The House in the Dunes uses cross-laminated timber (CLT) for a modest yet expressive vacation home on the dunes of Terschelling, one of the Wadden Islands in the Netherlands. The home’s asymmetrical roof gives away its modern design, while other elements suit the nearby beach landscape. Inside, House in the Dunes has a large main floor with two bedrooms, one bathroom and storage space. This floor is set back from the lower ground floor to create a terrace on the west side of the house.
The house stacks a main floor with large windows on top of a concrete base and tops it all off with a timber roof. Mostly prefabricated off-site, the project sought to limit its environmental impact on-site during construction. Even elements of the pigmented concrete base were cast in the factory.
CLT makes up the ground floor and roof, making House in the Dunes Terschelling’s first CLT construction. The roof is clad with board and batten Accoya planks. “Combining these different elements results in an exterior with a variety of subtle rhythms and textures,” the designers said. The muted color palette matches the beach sand around the home. “As the the Iroko window frames and Accoya roof planks age, the building will slowly turn grey and blend further into the landscape,” the designers added.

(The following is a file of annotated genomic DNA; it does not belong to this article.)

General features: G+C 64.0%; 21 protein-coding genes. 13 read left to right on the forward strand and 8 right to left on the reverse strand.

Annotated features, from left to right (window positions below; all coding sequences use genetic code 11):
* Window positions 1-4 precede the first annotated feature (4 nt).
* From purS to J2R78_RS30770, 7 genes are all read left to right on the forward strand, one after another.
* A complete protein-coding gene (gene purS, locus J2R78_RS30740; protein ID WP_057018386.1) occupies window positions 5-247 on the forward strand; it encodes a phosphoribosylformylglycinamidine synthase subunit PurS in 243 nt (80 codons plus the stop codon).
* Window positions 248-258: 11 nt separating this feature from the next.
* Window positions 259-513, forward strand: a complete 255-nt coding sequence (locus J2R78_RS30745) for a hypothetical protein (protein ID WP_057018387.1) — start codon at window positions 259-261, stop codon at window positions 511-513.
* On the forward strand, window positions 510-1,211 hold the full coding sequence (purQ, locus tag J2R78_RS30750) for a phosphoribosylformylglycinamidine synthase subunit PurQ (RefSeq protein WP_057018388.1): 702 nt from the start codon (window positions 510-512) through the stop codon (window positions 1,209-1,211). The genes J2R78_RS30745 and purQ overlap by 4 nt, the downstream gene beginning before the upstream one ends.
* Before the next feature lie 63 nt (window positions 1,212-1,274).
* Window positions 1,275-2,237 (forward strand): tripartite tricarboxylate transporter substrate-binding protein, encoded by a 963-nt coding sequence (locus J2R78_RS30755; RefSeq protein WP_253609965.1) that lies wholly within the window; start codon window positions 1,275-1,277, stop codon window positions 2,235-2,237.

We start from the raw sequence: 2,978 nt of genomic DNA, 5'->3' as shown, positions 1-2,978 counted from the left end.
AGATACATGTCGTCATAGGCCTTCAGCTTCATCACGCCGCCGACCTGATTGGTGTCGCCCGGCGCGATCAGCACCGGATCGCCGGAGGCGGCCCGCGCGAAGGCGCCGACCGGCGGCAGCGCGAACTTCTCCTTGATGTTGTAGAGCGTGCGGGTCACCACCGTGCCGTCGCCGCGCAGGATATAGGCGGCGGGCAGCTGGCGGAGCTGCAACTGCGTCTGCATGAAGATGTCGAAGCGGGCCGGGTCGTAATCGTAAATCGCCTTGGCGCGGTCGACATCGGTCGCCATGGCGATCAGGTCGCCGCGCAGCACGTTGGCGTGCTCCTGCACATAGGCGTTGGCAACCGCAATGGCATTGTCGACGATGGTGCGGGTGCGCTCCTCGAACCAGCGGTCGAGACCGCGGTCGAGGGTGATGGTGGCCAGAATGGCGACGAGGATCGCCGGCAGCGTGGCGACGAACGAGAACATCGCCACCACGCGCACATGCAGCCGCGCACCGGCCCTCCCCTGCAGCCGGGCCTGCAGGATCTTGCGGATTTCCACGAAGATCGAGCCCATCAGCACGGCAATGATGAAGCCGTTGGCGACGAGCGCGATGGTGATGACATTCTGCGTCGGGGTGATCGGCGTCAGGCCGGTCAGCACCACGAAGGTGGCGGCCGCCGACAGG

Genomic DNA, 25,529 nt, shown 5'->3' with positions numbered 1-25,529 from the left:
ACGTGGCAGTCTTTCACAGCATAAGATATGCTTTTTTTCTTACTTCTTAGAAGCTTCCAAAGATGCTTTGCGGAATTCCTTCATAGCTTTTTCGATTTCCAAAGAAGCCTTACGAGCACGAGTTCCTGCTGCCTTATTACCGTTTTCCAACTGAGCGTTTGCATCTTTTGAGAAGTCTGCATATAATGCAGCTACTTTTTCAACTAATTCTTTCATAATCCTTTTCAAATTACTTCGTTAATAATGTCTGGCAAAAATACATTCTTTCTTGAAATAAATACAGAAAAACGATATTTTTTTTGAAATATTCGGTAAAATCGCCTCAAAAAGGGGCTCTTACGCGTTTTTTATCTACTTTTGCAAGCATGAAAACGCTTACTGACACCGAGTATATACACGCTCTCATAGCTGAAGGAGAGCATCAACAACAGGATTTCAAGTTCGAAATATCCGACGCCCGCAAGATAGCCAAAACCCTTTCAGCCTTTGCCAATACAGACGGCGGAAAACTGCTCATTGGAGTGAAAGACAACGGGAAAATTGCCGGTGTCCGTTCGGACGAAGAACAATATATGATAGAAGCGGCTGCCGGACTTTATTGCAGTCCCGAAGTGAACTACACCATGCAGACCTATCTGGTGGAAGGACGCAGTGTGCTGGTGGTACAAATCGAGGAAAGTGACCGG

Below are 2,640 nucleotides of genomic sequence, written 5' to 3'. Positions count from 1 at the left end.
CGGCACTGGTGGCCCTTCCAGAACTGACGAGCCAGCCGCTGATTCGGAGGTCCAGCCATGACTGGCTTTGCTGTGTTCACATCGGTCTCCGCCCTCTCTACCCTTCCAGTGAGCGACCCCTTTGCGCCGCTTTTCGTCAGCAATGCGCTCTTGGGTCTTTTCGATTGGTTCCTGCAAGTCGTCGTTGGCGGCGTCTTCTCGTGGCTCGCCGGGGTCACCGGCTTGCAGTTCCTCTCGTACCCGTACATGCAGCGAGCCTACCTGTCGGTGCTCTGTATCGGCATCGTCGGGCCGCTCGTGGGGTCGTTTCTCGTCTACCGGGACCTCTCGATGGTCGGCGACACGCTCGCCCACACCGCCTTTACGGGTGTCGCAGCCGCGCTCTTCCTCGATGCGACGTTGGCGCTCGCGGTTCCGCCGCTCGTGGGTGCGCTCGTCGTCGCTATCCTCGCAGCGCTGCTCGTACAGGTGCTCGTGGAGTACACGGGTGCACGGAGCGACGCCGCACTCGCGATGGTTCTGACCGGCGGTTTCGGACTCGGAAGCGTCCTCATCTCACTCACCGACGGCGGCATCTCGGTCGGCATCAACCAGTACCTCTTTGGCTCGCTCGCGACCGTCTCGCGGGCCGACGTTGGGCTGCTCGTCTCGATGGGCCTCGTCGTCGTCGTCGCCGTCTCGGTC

The interior spaces are heated and cooled by a ground-source heat pump, and ventilation grills integrated into the timber window frames provide natural ventilation. The timber roof’s overhang protects the building from too much sun in the summer, and removable timber sunscreens can move to create shadows or privacy as needed.
Unknown Architects designed this unique home, and Adviesbureau VanderWeele served as the project’s climate consultant. Founded by Daan Vulkers and Keimpke Zigterman, Unknown Architects focuses on carefully crafted small projects for private, creative and commercial clients. The firm has also moved into furniture design with a recent grant from the Creative Industries Fund NL. Unknown Architects will use this grant to test ideas at a small scale before moving them into full-scale architectural projects.
Images via MWA Hart Nibbrig